Dr Mitloehner has argued that the largest contributor to greenhouse gases and environmental harm overall across all impact categories is not emissions from livestock, as commercial proponents of plant-based ‘meat’ burgers proclaim, but the amount of food waste that occurs across the globe.
40 percent of food produced in the United States alone goes to waste, and 30pc globally.
The major challenge in future will be to feed a growing global population with the same relatively limited food producing resources we currently have, he told a national US science conference last year.
Illustrating this (view his presentation in the video below) Dr Mitloehner uses a normal sheet of paper to represent the surface of the earth.
Further folds reduce the size of the piece of paper to that of a typical business card, representing the total amount of agricultural land in the world.
Two thirds of that area is marginal land that cannot support cropping, either because the soil is not fertile or there’s not enough moisture. The only way to produce food from that two thirds of available agricultural land was from ruminant livestock – beef and dairy cattle, goats, sheep.
Of the one-third that was arable land, about half relied upon chemical fertilisers to successfully grow crops, and the other half on organic fertilisers – sourced by and large from livestock manure.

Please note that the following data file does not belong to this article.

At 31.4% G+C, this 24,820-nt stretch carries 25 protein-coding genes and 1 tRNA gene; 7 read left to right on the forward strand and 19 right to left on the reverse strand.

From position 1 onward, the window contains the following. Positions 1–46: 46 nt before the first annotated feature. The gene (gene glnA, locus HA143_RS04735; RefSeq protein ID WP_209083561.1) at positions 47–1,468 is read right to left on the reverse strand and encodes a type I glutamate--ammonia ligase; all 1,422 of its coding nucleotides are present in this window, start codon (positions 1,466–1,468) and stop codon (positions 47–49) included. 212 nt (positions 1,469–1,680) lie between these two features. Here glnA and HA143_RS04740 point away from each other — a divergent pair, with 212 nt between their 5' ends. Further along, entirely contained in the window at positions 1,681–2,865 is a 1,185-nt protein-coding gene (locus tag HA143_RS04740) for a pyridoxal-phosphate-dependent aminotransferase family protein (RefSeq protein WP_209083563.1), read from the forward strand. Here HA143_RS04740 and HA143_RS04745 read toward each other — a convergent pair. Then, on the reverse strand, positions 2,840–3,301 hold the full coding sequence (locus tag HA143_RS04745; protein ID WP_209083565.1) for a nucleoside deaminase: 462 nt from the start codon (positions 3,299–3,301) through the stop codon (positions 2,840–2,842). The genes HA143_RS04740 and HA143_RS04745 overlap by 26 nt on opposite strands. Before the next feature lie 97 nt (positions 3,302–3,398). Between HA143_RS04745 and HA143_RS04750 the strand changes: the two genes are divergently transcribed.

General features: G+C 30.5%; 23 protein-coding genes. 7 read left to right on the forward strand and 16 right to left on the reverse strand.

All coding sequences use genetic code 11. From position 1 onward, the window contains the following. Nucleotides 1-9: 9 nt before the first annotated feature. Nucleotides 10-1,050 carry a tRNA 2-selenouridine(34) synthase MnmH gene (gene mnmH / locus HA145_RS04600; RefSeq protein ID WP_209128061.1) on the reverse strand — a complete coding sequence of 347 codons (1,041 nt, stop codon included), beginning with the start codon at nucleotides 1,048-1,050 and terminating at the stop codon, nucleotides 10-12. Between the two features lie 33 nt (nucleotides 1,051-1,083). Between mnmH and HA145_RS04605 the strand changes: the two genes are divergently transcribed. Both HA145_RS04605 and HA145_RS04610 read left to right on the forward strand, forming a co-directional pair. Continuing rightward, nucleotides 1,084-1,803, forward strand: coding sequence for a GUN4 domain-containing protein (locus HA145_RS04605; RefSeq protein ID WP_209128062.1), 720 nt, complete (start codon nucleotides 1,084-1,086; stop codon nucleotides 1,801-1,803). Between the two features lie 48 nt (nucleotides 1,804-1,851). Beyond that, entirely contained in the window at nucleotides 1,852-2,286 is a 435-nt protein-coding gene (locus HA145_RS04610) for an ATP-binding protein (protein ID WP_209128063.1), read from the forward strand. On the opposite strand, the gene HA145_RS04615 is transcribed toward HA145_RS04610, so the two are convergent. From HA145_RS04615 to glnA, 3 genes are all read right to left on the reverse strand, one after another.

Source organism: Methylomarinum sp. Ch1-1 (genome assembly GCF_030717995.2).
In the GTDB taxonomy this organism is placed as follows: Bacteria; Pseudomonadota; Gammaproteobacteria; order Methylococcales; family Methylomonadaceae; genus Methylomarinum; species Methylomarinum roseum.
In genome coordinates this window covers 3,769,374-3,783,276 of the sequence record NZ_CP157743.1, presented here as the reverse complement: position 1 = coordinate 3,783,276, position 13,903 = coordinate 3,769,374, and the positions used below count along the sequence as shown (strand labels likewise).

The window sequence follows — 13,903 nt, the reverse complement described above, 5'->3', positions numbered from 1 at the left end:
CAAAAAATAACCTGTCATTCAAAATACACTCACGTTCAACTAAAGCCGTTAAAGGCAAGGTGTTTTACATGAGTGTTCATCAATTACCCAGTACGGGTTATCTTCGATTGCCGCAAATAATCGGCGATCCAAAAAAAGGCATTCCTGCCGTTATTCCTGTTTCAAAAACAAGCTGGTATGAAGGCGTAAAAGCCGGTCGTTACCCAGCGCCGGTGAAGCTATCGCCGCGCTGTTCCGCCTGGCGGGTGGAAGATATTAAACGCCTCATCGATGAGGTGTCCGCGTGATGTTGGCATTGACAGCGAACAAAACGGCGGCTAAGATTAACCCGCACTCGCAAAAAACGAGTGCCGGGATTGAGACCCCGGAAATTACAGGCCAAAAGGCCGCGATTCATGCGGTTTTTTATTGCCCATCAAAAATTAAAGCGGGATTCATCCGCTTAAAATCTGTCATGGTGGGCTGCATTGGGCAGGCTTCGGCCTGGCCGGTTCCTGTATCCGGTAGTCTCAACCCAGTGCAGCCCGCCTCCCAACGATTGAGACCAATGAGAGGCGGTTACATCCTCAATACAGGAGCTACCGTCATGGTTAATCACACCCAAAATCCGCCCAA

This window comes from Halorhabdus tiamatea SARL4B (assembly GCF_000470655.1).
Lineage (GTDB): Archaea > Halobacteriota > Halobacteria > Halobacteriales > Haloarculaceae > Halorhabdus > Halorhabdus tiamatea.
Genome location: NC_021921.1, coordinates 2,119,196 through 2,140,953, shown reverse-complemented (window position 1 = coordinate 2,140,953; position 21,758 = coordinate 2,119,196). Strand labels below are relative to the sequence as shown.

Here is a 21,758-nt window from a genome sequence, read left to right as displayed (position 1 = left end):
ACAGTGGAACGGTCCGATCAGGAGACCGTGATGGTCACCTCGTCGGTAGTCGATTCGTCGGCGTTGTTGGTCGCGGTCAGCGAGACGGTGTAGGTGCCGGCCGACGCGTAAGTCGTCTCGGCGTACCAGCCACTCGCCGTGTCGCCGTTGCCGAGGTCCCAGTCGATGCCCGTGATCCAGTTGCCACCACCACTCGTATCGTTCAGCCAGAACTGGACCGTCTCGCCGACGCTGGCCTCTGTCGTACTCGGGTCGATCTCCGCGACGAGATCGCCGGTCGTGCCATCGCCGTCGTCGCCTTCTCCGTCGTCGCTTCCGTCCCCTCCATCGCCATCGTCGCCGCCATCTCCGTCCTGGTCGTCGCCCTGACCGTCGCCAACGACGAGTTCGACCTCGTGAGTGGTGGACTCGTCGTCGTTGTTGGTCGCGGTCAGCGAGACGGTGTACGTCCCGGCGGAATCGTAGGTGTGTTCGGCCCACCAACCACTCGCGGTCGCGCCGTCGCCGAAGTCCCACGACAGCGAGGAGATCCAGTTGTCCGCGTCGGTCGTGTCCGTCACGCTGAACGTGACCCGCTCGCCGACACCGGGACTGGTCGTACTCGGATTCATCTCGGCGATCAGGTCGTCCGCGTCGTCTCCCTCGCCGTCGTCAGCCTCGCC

“I just want to emphasise that to show you the importance of the livestock sector with respect to global food supply,” he explained.
Livestock production has very different environmental footprints throughout the world, based on the efficiency of production in each area. In the US for example the number of beef cattle has reduced from 140 million head in 1970 to 90 misslion today – 50 million fewer – but still producing the same overall volume of beef as was produced in 1970. That efficiency represents a dramatically lower carbon footprint and water requirement than that of livestock production in less developed parts of the world.
“My take-home message to you today is that production intensity and emission intensity are inversely related.
“The more efficient you are in agricultural production, the relatively smaller becomes your environmental footprint.
“It’s the same as with your vehicles – the more fuel-efficient your vehicle is, the less gas it burns and the fewer emissions you become.”